Julie Montross has been named executive director of the Paramount Theater in Charlottesville, the organization’s board of directors announced Monday.
Montross most recently served as senior vice president of business development at Club Management Association of America. She succeeds Chris Eure, who held the position for 10 years and announced her retirement in November of last year.
She was appointed by Alexandria’s City Council to serve on the Commission for the Arts in 2017, she chaired the commission’s ARTreach Committee and served on the executive committee as secretary. Montross also served as Arts Commission Liaison on the Alexandria Arts Alliance Board of Directors before relocating with her family to the Charlottesville area in the fall of 2021.
“[Montross’] track record of creating, growing and nurturing professional relationships rooted in common values and meaningful partnerships is precisely the mission-minded perspective that is essential to the continued success of The Paramount Theater,” Paramount Theater Board member and co-chair for the search committee, Craig Littlepage, said in a press release.
The Paramount Theater first opened on Main Street on Thanksgiving Eve in 1931. It operated for decades as a segregated building as was required by law in Virginia at the time. African-Americans and persons of color were required to use the theater’s Third Street entrance, which has be preserved.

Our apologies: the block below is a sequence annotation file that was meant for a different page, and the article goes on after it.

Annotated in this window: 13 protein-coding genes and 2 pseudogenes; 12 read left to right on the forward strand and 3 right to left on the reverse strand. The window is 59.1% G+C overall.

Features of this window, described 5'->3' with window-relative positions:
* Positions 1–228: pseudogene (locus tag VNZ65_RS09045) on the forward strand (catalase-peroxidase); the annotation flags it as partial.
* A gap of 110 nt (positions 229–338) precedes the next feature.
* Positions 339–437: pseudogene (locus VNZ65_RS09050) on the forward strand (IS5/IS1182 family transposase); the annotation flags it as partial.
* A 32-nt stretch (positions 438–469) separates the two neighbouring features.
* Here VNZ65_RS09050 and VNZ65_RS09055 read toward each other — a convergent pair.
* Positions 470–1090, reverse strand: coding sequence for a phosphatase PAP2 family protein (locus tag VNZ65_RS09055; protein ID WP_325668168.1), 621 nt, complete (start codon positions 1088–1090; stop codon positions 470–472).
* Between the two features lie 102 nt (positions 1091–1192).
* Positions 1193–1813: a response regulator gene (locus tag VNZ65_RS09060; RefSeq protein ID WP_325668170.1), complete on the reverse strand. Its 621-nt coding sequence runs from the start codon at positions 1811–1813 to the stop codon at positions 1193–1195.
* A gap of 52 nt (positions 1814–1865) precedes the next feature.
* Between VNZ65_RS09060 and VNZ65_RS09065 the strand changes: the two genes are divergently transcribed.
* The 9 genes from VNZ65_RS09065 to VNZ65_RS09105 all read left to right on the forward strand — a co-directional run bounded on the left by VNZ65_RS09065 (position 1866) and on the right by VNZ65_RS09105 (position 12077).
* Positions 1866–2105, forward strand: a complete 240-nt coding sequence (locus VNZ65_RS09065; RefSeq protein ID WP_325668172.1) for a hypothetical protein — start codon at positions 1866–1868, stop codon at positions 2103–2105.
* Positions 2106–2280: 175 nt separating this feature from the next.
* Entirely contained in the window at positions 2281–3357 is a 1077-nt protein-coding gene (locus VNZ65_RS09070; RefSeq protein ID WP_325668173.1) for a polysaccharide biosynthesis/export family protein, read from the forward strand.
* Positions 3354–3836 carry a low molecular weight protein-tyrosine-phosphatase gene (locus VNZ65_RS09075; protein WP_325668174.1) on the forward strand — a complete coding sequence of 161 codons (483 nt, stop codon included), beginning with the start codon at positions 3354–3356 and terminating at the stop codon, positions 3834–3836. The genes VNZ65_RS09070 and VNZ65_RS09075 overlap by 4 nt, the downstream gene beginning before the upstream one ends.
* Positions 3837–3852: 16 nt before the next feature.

The theater closed in 1974 but efforts were soon launched to save the theater from threats of demolition.
In 1992, the non-profit Paramount Theater, Inc. purchased the building. With a grant from the City of Charlottesville, the work began with the restoring the Main Street marquee.
The $16.2 million project included restoration of the theater and the creation of new facilities to make the Paramount a regional performing arts center.
The Paramount Theater opened its doors to the public once more on December 15, 2004 more than thirty years after it had closed.
“The Paramount is such an important piece of Charlottesville history, and equally as important, its future. Being a part of the Paramount Theater story is an honor,” Montross said in a press release.